More on the Student Exam Notices and Opt-Out Bills

As noted in a previous post, Assembly Bill 304 and Assembly Bill 300 have been scheduled for a hearing next week.  This post explores the potential impact of these bills.

When Must an Opt-Out Be Granted Under Current Law?

The current state statute establishing a parental right to opt-out children from testing was enacted when the only required assessments were those required by state law.  It predates federal testing requirements enacted under the No Child Left Behind Act (NCLB) and continued under its successor, the Every Student Succeeds Act (ESSA).  As a not-entirely-surprising result, current state law requires an opt-out to be granted only for state-mandated tests but not for testing that is federally-required under ESSA.

As the LRB analysis to  AB 304 states, “Under current law, a school board must, upon request from a parent or guardian, excuse a pupil in 4th, 8th, 9th, 10th, or 11th grade from taking the knowledge and concepts examination adopted by the state superintendent of public instruction that is required to be administered to pupils in that grade.”

AB 304 has been introduced because the current state statute is silent regarding the administration of state assessments required by federal law.  Thus, it is up to the discretion of each local school board (by policy) whether to grant an opt out for pupils in those grades–3, 5, 6, and 7–where testing is federally-required but not by state statute.  (Testing is not currently administered in grade 12.)  AB 304 would remove the discretion of the board to deny a parental request for pupils in those grades.

How Does Assembly Bill 304 Change Current Law?

Under the bill, whenever a parent or guardian of a student in any grade between grade 3 and grade 12 requests an opt-out for their child for any state or federally required assessment, the answer is yes.  For opt-out purposes, there would no longer be a distinction between tests required by state law and tests required by federal law.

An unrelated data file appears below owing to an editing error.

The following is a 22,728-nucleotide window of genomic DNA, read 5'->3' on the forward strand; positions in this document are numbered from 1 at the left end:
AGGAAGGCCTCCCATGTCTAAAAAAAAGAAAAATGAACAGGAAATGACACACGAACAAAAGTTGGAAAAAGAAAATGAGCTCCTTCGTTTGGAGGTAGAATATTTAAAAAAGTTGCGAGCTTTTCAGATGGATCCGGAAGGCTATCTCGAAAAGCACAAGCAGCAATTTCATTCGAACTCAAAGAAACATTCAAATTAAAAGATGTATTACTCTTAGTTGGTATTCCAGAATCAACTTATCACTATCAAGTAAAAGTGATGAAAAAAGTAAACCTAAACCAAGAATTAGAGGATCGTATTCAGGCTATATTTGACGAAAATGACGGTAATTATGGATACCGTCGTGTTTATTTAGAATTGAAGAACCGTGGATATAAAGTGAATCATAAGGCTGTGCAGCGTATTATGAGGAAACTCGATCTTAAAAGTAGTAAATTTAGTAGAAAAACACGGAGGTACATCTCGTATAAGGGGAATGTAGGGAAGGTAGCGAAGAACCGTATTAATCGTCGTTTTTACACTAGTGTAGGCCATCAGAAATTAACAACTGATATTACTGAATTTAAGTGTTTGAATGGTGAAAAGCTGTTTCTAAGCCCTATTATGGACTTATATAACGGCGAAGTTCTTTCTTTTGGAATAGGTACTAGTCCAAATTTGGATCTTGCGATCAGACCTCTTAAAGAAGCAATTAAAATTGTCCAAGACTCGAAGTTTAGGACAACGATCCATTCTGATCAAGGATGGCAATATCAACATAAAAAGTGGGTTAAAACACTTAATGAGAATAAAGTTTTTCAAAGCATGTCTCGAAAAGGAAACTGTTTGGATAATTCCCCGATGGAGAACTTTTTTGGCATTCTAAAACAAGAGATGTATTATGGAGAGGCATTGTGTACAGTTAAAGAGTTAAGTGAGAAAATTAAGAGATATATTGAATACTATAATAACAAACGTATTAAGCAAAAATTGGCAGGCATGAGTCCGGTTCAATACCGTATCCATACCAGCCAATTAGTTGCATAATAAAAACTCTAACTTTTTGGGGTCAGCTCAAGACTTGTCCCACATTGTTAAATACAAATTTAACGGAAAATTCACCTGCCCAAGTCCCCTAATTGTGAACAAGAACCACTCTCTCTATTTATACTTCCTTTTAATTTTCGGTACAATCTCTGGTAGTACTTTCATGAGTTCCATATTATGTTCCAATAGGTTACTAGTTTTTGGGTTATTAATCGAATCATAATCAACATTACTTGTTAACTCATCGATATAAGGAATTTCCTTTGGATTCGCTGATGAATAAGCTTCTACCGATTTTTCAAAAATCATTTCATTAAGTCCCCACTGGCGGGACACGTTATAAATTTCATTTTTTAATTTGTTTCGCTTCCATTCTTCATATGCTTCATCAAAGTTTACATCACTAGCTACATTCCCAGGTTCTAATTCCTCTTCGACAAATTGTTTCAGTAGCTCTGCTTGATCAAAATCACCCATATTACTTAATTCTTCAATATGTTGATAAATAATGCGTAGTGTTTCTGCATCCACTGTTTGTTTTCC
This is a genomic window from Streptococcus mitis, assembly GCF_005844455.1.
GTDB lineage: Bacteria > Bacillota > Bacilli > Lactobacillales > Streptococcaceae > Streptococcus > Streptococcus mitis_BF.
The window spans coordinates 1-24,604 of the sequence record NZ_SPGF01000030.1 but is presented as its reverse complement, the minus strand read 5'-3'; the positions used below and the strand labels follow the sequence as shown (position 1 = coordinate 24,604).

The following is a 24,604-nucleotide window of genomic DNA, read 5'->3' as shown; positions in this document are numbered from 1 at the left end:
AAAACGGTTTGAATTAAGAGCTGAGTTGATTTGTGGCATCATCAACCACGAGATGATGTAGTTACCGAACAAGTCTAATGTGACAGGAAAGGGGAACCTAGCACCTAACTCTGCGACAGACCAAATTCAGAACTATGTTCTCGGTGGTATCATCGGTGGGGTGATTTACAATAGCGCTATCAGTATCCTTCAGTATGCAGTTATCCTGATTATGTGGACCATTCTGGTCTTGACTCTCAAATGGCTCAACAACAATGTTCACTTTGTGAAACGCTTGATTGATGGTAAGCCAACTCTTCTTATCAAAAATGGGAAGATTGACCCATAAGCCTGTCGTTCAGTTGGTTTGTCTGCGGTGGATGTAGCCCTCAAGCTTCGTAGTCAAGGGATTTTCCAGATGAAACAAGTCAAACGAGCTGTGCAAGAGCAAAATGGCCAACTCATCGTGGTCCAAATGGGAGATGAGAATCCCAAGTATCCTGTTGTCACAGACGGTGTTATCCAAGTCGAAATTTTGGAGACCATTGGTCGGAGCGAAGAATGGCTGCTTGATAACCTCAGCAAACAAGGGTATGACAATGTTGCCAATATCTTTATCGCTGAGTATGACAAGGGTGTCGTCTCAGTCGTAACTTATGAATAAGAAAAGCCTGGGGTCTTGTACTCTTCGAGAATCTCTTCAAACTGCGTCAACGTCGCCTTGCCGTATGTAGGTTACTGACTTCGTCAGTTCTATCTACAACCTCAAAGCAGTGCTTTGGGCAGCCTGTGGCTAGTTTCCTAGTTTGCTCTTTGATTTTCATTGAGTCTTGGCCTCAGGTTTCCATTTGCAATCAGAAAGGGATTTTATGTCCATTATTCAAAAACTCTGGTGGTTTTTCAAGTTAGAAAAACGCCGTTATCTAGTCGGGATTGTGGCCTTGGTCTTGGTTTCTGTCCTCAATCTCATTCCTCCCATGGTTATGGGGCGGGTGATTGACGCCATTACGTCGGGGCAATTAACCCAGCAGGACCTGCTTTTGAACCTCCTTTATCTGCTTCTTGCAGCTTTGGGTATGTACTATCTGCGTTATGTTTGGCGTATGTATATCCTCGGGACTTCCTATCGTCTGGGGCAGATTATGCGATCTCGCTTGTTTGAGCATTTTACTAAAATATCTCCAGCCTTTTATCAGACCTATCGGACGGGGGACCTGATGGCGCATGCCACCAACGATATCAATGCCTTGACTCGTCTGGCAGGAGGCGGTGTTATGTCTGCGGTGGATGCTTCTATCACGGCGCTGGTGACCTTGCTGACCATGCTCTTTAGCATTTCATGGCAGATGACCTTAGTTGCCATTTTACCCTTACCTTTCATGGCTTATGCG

How Does Granting Testing Opt-Outs Affect School Report Cards?

For state accountability (report card) purposes, non-tested students don’t count against the district or school except in the test participation calculation.  A school can lose points on the state report cards (a 5-point deduction) if its test participation falls below 95 percent; however, a individual student who opts out of taking a required assessment is not counted in the calculation (i.e., is left out of the calculation) of proficiency rates for his or her school or district.

By contrast, under ESSA, non-tested students count directly against the school.  They are counted as a “zero” for purposes of calculating proficiency.  This means: students who do not participate in required state testing, for any reason, including required opt-outs in response to a request by a parent or guardian, count “against” proficiency rates for federal accountability purposes.  This could affect whether the school or any subgroup of students within the school is deemed to be consistently under-performing , which in turn could affect whether a school is identified as in need of comprehensive support and improvement under ESSA.

Compliance with federal law requires that 95 percent of all students and subgroups of students are tested in each school.  The state, by submitting an application for funds under ESSA (the state plan), is entering into an agreement to meet the requirements of the law. Not complying with these requirements places the state’s federal funds potentially at risk. So the state has a stake in ensuring that 95 percent of all students and all subgroups are tested beyond simply ensuring the validity of the test results.

What Information Must Schools Currently Provide Parents Regarding Assessments?